package Math::StochasticProcess::Event::Tuple;
use warnings;
use strict;
use base qw(Math::StochasticProcess::Event);
use Params::Validate qw(:all);
use Carp;
use Exporter qw(import);
use vars qw(@EXPORT_OK);
@EXPORT_OK = qw(RESOLVED_VAR_NAME);
=head1 NAME
Math::StochasticProcess::Event::Tuple - Boilerplate code deriving from Math::StochasticProcess::Event.
=head1 VERSION
Version 0.04
=cut
our $VERSION = '0.04';
=head1 SYNOPSIS
A L represents a numerical random
variable, a Tuple is a named set of such variables. See below for a worked
example.
=head1 EXPORT
The only function that cab be exported is RESOLVED_VAR_NAME. This is a constant
function returning the name of the special internal random variable, which tracks the state
of the Events. You can also derive from this class and override it in a derived class,
in which case it should not be exported.
=head1 FUNCTIONS
=head2 new
=cut
sub new {
my $class = shift;
my %options = validate
(
@_,
{
random_variables =>
{
type=>HASHREF,
callbacks=>
{
'Hashref of RandomVariables'=>
sub
{
my %randomVariables = %{$_[0]};
foreach my $rv (keys %randomVariables) {
return 0 unless $randomVariables{$rv}->isa("Math::StochasticProcess::RandomVariable");
}
return 1;
}
}
},
iterate_cb =>
{
type=>CODEREF,
optional=>1
},
sig_separator => # Define this if your signatures can contain '|'
{
type=>SCALAR,
default=>'|'
},
sig_terminator => # Define this if your signatures can contain 'T'
{
type=>SCALAR,
default=>'T'
}
}
);
my $self = \%options;
# Constructors are used for seed event so set the probability to 1.0.
$self->{tuple_probability} = 1.0;
bless $self, $class;
# We have a special random variable to track whether an Event is resolved.
$self->{random_variables}->{$self->RESOLVED_VAR_NAME()} =
Math::StochasticProcess::RandomVariable->new
(
value=>0,
internal=>1,
validate_cb=>sub
{
return $_[0] == 0 || $_[0] == 1;
}
);
return $self;
}
=head2 probability
The probability of having arrived at this event.
Must return a number between 0 and 1 inclusive.
=cut
sub probability {
my $self = shift;
return $self->{tuple_probability};
}
=head2 isResolved
A resolved event requires no further analysis and can ignore its internal
variables.
=cut
sub isResolved {
my $self = shift;
return $self->randomVariable($self->RESOLVED_VAR_NAME());
}
=head2 iterate
As per L this is the key function. It must
return a list of new Event objects, that are the possible iterands of the
current event. The current Event object should not be modified. Obviously the
probabilities must add up to the probability of the parent event. In this
context it should use the copy method to generate new Events. So the code should
look something like:
sub iterate {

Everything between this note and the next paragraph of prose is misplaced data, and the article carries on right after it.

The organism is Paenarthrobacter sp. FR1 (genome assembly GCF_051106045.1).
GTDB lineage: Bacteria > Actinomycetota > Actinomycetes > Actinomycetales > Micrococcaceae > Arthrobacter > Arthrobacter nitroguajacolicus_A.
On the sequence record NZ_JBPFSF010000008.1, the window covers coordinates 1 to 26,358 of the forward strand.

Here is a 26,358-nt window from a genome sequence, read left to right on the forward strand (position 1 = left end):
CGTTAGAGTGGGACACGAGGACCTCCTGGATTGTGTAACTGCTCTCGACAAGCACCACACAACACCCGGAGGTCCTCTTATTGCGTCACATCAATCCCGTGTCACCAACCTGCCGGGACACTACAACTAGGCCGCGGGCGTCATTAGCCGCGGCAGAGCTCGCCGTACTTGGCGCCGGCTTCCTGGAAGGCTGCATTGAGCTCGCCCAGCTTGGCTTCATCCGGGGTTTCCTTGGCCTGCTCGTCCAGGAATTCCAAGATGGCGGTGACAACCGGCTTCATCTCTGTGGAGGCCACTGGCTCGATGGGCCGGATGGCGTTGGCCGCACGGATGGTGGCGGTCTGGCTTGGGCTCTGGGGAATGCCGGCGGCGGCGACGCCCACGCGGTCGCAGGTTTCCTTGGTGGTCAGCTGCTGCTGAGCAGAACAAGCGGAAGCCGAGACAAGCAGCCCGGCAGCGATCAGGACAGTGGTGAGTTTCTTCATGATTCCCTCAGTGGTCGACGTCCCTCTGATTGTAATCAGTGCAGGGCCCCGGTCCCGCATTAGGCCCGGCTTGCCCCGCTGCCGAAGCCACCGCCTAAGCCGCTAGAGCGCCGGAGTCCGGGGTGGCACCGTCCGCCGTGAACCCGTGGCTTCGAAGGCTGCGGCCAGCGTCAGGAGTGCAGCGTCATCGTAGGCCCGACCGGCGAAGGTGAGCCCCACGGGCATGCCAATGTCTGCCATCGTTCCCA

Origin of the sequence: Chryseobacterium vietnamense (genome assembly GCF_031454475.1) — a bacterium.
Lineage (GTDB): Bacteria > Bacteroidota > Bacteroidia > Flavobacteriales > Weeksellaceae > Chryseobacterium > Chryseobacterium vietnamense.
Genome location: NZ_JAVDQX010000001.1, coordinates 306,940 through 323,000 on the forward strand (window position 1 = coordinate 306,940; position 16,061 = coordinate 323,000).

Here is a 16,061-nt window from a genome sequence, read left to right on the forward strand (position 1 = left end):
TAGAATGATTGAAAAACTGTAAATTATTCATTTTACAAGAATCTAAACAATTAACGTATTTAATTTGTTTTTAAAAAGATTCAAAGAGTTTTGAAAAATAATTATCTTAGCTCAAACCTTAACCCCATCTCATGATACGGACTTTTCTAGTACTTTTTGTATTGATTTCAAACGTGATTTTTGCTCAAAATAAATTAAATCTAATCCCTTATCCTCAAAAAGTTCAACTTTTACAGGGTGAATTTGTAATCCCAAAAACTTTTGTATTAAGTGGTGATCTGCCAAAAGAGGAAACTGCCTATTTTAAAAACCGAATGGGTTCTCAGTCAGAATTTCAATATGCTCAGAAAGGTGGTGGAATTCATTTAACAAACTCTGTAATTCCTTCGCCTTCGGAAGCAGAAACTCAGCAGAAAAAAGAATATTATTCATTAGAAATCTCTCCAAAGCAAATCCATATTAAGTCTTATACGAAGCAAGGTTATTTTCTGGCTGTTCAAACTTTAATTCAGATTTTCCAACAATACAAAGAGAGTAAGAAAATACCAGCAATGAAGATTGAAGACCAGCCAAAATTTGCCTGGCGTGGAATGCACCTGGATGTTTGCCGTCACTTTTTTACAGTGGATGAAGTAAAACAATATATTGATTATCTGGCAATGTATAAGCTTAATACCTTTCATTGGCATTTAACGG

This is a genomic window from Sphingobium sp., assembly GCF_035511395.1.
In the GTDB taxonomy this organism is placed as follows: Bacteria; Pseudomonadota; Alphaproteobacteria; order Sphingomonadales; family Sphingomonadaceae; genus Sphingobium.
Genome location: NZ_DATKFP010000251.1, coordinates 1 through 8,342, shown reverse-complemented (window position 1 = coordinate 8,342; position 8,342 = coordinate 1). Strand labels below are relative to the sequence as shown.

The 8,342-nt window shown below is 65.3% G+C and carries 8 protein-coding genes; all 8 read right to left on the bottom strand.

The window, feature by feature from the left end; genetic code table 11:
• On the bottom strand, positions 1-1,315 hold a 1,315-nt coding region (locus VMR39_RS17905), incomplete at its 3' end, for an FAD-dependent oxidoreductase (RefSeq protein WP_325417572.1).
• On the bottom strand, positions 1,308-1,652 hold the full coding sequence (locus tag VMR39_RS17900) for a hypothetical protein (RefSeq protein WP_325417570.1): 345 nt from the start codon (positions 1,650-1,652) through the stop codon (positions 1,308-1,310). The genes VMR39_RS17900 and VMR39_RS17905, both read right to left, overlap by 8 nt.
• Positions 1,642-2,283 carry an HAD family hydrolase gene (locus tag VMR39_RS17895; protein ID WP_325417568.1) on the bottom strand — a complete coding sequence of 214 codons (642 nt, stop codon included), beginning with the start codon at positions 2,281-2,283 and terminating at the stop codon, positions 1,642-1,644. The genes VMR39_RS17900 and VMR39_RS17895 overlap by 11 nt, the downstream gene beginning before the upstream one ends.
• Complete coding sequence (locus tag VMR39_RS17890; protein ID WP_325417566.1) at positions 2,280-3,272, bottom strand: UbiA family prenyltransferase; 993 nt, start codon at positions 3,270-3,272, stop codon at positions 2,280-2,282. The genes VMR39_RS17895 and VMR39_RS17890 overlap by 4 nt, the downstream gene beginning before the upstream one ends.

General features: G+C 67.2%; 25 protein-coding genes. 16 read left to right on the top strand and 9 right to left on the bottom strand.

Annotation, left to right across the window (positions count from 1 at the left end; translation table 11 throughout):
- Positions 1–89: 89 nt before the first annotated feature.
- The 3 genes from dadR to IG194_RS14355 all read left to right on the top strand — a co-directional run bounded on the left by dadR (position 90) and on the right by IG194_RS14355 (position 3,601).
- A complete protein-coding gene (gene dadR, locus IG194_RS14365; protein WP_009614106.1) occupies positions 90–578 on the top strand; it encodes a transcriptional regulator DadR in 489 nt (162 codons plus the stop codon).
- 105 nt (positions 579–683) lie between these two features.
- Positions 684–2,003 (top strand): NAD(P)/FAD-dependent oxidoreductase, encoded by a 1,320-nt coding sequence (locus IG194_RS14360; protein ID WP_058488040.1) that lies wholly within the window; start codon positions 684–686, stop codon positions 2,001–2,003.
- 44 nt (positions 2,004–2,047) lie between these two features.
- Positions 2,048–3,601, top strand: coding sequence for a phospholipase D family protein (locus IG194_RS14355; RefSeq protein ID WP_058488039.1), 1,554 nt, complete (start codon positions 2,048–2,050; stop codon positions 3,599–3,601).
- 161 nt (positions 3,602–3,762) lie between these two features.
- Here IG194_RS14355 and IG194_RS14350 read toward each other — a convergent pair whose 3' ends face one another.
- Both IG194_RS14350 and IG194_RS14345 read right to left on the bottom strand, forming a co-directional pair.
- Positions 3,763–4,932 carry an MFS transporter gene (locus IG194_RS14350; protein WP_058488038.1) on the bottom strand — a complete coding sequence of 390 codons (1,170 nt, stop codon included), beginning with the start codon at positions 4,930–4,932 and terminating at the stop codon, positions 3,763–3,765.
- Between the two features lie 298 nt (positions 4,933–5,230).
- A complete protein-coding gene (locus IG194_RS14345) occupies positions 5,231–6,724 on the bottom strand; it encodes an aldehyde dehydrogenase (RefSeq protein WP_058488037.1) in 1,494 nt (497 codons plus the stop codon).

my $self = shift;
my @results;
if ($self->condition1()) {
push @results, $self->copy(0.3, var1=>4);
push @results, $self->copy(0.7, var1=>sub {return $_[0]+1;});
}
elsif ($self->condition2()) {
push @results, $self->copy(0.6, var1=>5);
push @results, $self->copy(0.2, var1=>sub {return $_[0]-1;});
push @results, $self->copy(0.2, var1=>8);
}
else {
push @results, $self->copy(0.6, RESOLVED_VAR_NAME()=>1);
push @results, $self->copy(0.4, var2=>7);
}
return @results;
}
It also has a particular responsibility to set the RESOLVED_VAR_NAME() random
variable as appropriate. You can either redefine the iterate function in a
derived class (as above) or specify it as a callback in the constructor.
=cut
sub iterate {
my $self = shift;
if (exists $self->{iterate_cb}) {
return $self->{iterate_cb}($self);
}
croak "not implemented yet";
}
=head2 copy
This is effectively another constructor as it makes a modified copy of the
object. The first argument is the conditional probability of transitioning from
the parent event to the copy. The rest of the arguments are assumed to be a HASH
mapping variables to their fate. If the value is a CODEREF then that is applied
to the old value of the variable and the returned value becomes the new value of
that random variable.
=cut
sub copy {
my $self = shift;
my $probability = shift;
my %changes = @_;
my $copy = Math::StochasticProcess::Event->new();
$copy->{tuple_probability} = $self->{tuple_probability}*$probability;
$copy->{iterate_cb} = $self->{iterate_cb} if (exists $self->{iterate_cb});
$copy->{sig_separator} = $self->{sig_separator};
$copy->{sig_terminator} = $self->{sig_terminator};
foreach my $rv (keys %{$self->{random_variables}}) {
if (exists $changes{$rv}) {
$copy->{random_variables}->{$rv} =
$self->{random_variables}->{$rv}->copy($changes{$rv});
}
else {
$copy->{random_variables}->{$rv} =
$self->{random_variables}->{$rv}->copy();
}
}
bless $copy, ref $self;
return $copy;
}
=head2 randomVariable
This is straightforward implementation of the inherited function, for which see
L. It excludes internal random variables from
the argument-less form, because they are internal. We allow them when asked for
explicitly because it is useful.
=cut
sub randomVariable {
my $self = shift;
if (scalar(@_) > 0) {
my $name = $_[0];
if (exists $self->{random_variables}->{$name}) {